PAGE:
Wyoming bus crash in Grand Teton National Park

Wyoming bus crash: Three tourists on a bus were injured when their tour bus tipped over in Grand Teton National Park, in Wyoming. In nearby Yellowstone park, Firehole Lake Drive was closed when a road melted due to underground thermal activity.

By , Associated Press

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    Officials say about two dozen people were taken to a hospital after a tour bus flipped on its side in Grand Teton National Park
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Three people injured when a tourist bus flipped on its side in Grand Teton National Park remain in the hospital.

Two people are being treated at the Eastern Idaho Medical Center in Idaho Falls, Idaho, where they were listed in fair condition Saturday. Another person remains at St. John's Medical Center in Jackson, Wyoming, in good condition.

No other vehicles were involved in the crash, which occurred on U.S. 89 north of Colter Bay Village on Jackson Lake.

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Authorities believe the 33-foot-long bus went off the pavement and the driver overcorrected, causing the bus to flip on its side and slide, Grand Teton National Park spokeswoman Jackie Skaggs said. She didn't know how far it slid.

The wreck closed U.S. 89 for about five hours. The highway runs north-south through the park and connects Grand Teton with Yellowstone National Park to the north. It reopened at 9:20 p.m., Skaggs said.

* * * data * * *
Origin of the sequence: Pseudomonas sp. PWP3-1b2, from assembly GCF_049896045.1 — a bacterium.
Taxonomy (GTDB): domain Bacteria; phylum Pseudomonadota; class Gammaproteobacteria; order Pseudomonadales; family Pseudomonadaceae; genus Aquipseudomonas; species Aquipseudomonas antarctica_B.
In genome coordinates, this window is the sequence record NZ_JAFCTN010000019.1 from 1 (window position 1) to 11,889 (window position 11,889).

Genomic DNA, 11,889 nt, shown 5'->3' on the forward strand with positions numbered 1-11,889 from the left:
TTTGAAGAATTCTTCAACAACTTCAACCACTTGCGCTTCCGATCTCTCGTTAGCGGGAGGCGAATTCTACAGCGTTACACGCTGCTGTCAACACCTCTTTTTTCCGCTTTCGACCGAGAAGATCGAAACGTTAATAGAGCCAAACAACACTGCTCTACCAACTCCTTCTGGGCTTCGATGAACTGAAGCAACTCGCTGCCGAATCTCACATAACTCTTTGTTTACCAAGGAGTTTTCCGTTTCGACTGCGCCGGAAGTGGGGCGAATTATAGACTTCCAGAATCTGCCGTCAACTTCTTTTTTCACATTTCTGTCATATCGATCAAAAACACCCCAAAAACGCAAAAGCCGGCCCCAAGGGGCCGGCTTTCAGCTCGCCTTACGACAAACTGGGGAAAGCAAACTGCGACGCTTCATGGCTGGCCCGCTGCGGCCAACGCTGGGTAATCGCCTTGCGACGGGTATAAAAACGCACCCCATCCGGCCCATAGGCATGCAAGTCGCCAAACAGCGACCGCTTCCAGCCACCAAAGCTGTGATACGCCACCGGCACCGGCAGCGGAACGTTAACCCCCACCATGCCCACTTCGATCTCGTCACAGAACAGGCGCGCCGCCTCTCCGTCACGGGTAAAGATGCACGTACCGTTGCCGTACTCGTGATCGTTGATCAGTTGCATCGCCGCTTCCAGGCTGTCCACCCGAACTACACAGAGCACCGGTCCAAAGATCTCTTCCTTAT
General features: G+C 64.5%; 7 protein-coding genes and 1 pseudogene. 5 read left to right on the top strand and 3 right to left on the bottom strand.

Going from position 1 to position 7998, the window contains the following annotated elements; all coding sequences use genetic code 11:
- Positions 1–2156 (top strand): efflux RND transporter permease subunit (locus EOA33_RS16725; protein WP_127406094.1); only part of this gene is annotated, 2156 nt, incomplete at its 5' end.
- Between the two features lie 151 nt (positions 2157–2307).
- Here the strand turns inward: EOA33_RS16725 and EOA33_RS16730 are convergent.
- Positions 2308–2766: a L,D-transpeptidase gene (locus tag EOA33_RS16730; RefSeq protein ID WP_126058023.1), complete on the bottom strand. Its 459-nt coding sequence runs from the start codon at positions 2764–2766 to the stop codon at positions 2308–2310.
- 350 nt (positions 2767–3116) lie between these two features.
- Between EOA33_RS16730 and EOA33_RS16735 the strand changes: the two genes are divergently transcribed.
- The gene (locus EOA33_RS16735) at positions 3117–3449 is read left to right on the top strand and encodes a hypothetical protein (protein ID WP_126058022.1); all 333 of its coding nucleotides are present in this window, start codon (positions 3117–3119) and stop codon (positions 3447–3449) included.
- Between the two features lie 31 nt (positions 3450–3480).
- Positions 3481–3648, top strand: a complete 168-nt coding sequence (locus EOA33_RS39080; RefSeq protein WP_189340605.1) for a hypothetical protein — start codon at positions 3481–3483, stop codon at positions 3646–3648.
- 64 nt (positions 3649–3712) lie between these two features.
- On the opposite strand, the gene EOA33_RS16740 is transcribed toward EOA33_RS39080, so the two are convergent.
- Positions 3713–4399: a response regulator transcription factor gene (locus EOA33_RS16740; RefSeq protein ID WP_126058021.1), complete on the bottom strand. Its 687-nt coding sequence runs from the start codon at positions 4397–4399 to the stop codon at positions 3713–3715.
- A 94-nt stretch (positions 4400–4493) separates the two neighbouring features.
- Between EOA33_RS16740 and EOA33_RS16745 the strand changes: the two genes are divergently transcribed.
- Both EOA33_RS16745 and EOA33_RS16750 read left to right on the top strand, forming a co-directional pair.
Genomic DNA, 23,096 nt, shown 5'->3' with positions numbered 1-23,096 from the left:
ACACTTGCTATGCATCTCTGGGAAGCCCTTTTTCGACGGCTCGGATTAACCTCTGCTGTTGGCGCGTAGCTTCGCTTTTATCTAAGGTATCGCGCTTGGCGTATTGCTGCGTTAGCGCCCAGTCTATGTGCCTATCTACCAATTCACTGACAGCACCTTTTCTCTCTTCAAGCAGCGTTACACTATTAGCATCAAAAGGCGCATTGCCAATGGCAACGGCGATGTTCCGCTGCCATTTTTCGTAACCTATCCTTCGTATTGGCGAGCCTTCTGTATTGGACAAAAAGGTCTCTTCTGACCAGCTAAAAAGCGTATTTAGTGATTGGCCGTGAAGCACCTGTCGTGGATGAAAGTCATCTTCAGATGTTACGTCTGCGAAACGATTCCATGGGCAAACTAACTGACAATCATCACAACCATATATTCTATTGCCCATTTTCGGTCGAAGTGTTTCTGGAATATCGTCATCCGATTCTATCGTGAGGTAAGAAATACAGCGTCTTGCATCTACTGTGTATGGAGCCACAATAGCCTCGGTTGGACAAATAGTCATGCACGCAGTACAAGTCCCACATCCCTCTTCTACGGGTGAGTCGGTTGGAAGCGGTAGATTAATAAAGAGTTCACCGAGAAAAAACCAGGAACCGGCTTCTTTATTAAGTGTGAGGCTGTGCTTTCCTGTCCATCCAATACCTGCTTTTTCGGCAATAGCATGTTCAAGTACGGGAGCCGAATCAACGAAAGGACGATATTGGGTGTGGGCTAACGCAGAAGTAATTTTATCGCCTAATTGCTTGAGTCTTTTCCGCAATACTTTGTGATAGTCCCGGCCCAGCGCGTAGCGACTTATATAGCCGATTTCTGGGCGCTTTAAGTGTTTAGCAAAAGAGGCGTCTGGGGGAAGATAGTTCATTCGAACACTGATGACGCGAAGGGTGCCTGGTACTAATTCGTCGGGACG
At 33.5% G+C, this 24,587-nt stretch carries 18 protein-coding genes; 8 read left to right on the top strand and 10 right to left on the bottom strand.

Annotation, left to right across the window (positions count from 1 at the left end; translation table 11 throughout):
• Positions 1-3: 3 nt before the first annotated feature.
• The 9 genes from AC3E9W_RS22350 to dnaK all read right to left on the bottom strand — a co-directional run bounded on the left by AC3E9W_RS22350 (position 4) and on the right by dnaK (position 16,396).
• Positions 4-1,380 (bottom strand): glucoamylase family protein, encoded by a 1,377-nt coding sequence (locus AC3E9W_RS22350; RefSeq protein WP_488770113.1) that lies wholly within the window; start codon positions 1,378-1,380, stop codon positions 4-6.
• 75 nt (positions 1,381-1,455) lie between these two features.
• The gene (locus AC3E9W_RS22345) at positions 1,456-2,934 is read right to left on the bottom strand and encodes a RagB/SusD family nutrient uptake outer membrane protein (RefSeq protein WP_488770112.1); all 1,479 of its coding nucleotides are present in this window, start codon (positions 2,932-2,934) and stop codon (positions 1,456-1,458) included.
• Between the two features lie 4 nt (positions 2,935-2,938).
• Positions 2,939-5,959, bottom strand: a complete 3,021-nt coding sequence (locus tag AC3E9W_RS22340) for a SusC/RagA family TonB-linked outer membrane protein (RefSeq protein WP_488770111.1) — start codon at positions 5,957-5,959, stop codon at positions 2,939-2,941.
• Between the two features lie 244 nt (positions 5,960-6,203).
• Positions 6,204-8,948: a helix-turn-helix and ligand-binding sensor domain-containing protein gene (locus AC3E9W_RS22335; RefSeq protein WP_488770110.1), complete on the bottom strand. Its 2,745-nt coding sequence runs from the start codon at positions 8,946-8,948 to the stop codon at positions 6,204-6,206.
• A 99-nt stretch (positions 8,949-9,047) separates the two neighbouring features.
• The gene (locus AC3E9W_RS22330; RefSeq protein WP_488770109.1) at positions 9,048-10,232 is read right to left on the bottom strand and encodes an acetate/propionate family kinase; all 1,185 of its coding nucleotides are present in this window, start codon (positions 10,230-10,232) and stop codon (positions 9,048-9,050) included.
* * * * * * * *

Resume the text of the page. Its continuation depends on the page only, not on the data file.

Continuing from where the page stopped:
This is the busiest time of year for Grand Teton and the heavily traveled highway, she said.

The bus was carrying 26 Asian tourists and a driver when the accident occurred about 4:10 p.m. Thursday. The bus was traveling north on U.S. 89 to Yellowstone National Park, according to the National Park Service.

All 27 bus occupants were taken to the hospital.

The accident remains under investigation.

In other national park news, the ever-changing thermal geology of Yellowstone National Park - adjacent to Grand Teton National Park - has created a hot spot that melted an asphalt road and closed access to popular geysers and other attractions at the height of tourist season, officials said Thursday.

As they examined possible fixes, park officials warned visitors not to hike into the affected area, where the danger of stepping through solid-looking soil into boiling-hot water was high.

"There are plenty of other great places to see thermal features in the park," Yellowstone spokesman Al Nash said. "I wouldn't risk personal injury to see these during this temporary closure."

Naturally changing thermal features often damage Yellowstone's roads and boardwalks. Steaming potholes in asphalt roads and parking lots — marked off by traffic cones — are fairly common curiosities.

However, the damage to Firehole Lake Drive is unusually severe and could take several days to fix. The 3.3-mile loop six miles north of Old Faithful takes visitors past Great Fountain Geyser, White Dome Geyser and Firehole Lake.

Unusually warm weather for Yellowstone — with high temperatures in the mid-80s — has contributed to turning the road into a hot, sticky mess.

"We've got some ideas. We're going to try them. Our maintenance staff has really looked at the issue," Nash said.

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